By filing an appeal, you may be able to have the charges reduced or even dismissed and removed from your record altogether. If the proper evidence is displayed in court, you may be convicted of a lesser charge.

  • 2014-06-03
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What do I do for an ID after a DUI / OVI?

If you have been pulled over for Driving Under the Influence in Ohio, it is likely that the officer took your driver's license and immediately placed you under an administrative license suspension. If you don't have some other form of identification like a passport, the taking of your license may make it difficult to use your debit or credit card.

  • 2013-12-01
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Breathalyzer: to blow or not to blow in Ohio?

Refusing to take a breathalyzer test to determine your blood alcohol content (BAC) may result in stiffer penalties. That being said, taking a test when your alcohol level is high may also result in stiffer penalties. So how do you know when to submit to a breathalyzer?

  • 2013-09-03
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How do I Fight my DUI / OVI in Columbus Ohio?

Driving under the influence, called operating a vehicle under the influence in Ohio, is typically a misdemeanor of the first degree. The mandatory minimum penalties on a first offense OVI conviction include 3 days in jail or 72 hours in a driver intervention program, a $375 fine, and a driver's license suspension for 6 months.

  • 2013-08-19
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DUI / OVI and Prescription Medication

Just as with alcohol and other drugs, driving under the influence of prescription medication is illegal if you are impaired. A recent sobriety checkpoint in Columbus showed that 11% of drivers were under the influence of prescription medication as compared to only 3% of drivers who were under the influence of alcohol.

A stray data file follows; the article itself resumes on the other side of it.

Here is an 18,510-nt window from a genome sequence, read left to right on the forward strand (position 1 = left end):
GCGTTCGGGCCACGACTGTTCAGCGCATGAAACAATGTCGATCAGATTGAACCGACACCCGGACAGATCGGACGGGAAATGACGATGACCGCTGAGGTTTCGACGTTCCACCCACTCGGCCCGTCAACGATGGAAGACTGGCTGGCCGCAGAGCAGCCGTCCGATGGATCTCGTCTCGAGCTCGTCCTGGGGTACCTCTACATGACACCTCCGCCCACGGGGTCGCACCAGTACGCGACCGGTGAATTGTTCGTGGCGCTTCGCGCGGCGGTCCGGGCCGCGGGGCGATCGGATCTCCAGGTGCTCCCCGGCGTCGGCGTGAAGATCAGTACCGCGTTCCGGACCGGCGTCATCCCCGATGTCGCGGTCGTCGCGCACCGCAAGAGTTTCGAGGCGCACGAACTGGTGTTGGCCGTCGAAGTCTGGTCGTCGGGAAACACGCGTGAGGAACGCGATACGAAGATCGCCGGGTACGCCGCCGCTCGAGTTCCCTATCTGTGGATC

• 2013-08-08
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Prior Record Hindering Employment Opportunities

Have you ever applied for a job only to find out your application has been denied due to your criminal history? A prior record for what you thought was a minor offense can come back to haunt you. Something as simple as an open container or disorderly conduct may be preventing you from obtaining your dream job.

  • 2013-07-22
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DUI and Endangering Children

As if being charged with a DUI isn't scary enough, the charge of endangering children may also be added if a child under the age of 18 is also in the vehicle. Endangering children is a misdemeanor of the first degree, but can be a felony of the fifth degree if it results in serious physical harm to the child like in an accident. If you happen to be out for dinner with your family and have a couple drinks, it is extremely important to designate a driver or make alternative arrangements for transportation.

  • 2013-07-13
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Minor Traffic Violations Stack Up

Having received a minor traffic ticket, you may just be thinking about paying the ticket to avoid going to court. Be cautious if this is your decision.

  • 2013-06-13
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What to Do at a DUI Checkpoint